Challenges of Translation of Anti-Fibrotic Therapies into Clinical Practice in IBD

  • Gerhard RoglerEmail author


Fibrosis is an important clinical problem and affects a high number of patients with inflammatory bowel diseases (IBD). Anti-inflammatory therapies may not be sufficient to prevent intestinal fibrosis in IBD patients. Several anti-fibrotic treatment approaches have been developed. However, there are significant challenges in translating these anti-fibrotic therapies into clinical practice in IBD.

Anti-fibrotic therapy approaches in IBD are complicated by the fact that an effective and intact wound healing response and effective repair mechanisms are essential in Crohn’s disease and ulcerative colitis patients. This implies that the anti-fibrotic therapies must not interfere with repair and tissue regeneration. Strategies interfering with transforming growth factor (TGF)β expression and activation are promising in other fibrotic diseases but may lead to more inflammation in IBD. The specific pathophysiology of IBD makes it difficult to extrapolate clinical data obtained with anti-fibrotic agents in other diseases than the gut. Another challenge is the lack of clear-cut clinical endpoints and readout for clinical trials for intestinal fibrosis. At present, the development of anti-fibrotic therapies takes place in other diseases such as lung and liver fibrosis. It will be important to develop new clinical endpoints for intestinal fibrosis trials to test new anti-fibrotic treatment strategies in IBD to benefit from progress in other fibrotic diseases.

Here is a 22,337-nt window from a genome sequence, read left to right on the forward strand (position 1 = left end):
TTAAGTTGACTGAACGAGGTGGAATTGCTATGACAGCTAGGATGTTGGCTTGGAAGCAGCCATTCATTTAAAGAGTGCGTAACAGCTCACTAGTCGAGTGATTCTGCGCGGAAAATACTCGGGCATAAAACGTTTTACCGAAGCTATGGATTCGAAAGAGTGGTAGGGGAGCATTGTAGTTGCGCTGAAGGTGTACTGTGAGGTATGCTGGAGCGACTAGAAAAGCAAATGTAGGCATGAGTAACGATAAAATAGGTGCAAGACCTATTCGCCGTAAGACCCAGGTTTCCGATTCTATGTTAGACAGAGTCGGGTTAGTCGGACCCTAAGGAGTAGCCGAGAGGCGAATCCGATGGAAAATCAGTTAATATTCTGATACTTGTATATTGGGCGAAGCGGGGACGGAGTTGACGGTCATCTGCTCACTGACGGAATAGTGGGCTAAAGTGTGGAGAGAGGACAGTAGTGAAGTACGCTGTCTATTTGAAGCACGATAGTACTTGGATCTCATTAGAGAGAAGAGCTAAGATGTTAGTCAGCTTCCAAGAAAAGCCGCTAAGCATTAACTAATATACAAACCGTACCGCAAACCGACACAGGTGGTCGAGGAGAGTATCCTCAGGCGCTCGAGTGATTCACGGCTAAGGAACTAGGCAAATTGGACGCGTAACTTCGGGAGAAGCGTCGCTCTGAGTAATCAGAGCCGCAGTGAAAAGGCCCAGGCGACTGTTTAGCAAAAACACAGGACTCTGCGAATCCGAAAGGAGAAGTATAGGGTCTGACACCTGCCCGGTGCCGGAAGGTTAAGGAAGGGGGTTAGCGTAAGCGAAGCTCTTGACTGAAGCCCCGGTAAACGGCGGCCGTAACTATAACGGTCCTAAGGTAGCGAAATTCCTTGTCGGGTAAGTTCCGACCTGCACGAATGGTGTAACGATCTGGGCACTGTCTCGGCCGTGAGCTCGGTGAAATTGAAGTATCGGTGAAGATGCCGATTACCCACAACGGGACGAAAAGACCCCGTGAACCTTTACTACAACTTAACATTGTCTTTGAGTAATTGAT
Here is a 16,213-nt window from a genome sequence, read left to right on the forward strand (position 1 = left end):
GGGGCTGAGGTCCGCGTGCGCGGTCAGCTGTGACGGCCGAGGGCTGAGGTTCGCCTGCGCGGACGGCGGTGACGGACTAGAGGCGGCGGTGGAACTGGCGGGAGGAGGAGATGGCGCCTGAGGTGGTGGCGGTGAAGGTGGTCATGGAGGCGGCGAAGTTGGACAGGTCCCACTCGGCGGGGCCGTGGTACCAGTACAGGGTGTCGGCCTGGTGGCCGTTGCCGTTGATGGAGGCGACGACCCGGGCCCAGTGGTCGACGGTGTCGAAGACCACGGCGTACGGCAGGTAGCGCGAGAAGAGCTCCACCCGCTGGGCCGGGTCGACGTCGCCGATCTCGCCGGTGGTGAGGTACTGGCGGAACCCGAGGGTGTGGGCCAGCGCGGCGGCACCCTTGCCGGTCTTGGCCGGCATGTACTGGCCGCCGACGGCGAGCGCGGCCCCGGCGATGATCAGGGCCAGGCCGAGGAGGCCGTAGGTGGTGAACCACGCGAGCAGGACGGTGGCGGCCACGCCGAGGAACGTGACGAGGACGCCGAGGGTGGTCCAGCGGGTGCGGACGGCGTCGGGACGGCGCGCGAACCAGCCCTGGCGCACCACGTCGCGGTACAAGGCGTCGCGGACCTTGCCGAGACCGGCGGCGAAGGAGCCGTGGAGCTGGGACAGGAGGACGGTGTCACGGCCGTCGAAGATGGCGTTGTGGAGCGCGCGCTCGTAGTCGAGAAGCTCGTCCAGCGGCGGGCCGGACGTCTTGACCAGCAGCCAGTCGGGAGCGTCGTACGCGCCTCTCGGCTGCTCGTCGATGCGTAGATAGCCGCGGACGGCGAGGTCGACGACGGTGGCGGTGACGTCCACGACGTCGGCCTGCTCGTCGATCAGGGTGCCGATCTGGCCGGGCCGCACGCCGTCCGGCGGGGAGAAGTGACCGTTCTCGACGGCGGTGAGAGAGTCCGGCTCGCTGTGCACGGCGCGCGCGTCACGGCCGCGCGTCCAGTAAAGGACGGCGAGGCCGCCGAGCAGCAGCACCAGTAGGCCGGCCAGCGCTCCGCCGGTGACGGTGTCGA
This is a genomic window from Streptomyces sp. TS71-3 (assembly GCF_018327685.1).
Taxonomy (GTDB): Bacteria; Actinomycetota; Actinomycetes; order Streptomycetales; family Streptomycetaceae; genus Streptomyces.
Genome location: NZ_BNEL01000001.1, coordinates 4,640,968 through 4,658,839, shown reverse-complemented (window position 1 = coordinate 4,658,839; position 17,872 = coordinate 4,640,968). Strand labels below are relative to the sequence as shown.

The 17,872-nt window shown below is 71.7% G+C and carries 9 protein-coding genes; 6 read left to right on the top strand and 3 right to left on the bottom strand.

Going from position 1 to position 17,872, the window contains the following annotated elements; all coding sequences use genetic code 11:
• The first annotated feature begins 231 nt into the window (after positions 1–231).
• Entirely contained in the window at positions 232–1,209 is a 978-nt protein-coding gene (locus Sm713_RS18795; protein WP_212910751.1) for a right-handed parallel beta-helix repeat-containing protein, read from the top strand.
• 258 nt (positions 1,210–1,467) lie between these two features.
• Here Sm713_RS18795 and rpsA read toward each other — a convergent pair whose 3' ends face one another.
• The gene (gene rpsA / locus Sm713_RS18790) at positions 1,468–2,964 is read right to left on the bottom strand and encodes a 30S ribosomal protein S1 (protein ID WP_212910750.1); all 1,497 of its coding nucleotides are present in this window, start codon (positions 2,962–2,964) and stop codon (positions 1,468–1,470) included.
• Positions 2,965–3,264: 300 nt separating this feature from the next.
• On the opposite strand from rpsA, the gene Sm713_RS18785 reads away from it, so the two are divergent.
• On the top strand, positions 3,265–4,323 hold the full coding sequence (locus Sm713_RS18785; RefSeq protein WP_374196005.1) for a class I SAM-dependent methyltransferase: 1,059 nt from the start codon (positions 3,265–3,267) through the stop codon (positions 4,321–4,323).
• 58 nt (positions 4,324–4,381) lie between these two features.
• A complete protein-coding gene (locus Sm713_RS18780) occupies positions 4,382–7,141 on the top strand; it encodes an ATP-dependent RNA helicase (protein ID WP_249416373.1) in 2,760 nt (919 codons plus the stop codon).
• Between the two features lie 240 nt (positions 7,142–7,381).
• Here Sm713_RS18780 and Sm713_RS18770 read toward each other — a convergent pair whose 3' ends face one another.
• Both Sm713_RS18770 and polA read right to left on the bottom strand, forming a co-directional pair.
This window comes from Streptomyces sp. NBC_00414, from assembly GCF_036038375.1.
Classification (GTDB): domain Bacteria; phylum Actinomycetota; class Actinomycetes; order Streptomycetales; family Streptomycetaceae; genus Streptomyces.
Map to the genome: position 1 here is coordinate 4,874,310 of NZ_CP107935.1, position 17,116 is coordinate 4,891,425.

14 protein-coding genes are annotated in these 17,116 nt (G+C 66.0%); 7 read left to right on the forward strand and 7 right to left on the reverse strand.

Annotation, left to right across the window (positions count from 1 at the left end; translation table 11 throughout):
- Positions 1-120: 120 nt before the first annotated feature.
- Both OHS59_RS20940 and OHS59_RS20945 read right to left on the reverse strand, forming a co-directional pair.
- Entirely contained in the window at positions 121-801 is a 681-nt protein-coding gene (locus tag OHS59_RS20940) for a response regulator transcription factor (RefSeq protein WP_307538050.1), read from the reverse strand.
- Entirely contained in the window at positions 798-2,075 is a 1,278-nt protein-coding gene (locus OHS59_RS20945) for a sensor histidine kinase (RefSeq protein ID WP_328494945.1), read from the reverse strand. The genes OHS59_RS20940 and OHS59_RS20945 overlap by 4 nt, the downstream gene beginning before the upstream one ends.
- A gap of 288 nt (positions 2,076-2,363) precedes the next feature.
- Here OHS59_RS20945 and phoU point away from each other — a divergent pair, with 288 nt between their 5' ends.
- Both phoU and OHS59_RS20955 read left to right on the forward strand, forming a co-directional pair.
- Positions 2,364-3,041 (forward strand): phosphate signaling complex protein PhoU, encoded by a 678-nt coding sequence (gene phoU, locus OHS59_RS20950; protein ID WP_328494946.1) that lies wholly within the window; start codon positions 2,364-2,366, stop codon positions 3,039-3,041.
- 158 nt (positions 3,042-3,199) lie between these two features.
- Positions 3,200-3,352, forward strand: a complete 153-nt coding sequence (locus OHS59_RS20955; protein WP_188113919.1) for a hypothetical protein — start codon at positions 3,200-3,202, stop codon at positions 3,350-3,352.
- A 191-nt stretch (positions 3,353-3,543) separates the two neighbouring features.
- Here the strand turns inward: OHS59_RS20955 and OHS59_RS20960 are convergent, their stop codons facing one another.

Inflammatory bowel disease Imaging Clinical end points Fibrosis markers Translational medicine 



Crohn’s disease


Inflammatory bowel disease




Ulcerative colitis


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© Springer International Publishing AG, part of Springer Nature 2018

Authors and Affiliations

  1. 1.Division of Gastroenterology and HepatologyUniversity Hospital ZürichZürichSwitzerland

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